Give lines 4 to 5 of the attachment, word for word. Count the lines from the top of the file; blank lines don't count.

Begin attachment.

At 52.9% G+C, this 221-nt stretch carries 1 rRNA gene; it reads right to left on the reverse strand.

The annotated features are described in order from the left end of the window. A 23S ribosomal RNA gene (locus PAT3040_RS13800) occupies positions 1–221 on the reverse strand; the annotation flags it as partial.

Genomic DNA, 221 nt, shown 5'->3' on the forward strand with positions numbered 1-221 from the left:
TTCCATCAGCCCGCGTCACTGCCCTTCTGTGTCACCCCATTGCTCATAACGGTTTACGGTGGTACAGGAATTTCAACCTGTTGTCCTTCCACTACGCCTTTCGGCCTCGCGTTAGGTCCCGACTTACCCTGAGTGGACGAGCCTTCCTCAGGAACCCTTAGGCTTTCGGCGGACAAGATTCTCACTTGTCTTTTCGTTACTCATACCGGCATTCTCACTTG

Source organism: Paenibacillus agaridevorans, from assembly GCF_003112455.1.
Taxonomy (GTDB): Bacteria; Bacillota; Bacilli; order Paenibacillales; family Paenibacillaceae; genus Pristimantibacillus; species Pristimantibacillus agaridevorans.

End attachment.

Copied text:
TTCCATCAGCCCGCGTCACTGCCCTTCTGTGTCACCCCATTGCTCATAACGGTTTACGGTGGTACAGGAATTTCAACCTGTTGTCCTTCCACTACGCCTTTCGGCCTCGCGTTAGGTCCCGACTTACCCTGAGTGGACGAGCCTTCCTCAGGAACCCTTAGGCTTTCGGCGGACAAGATTCTCACTTGTCTTTTCGTTACTCATACCGGCATTCTCACTTG

Source organism: Paenibacillus agaridevorans, from assembly GCF_003112455.1.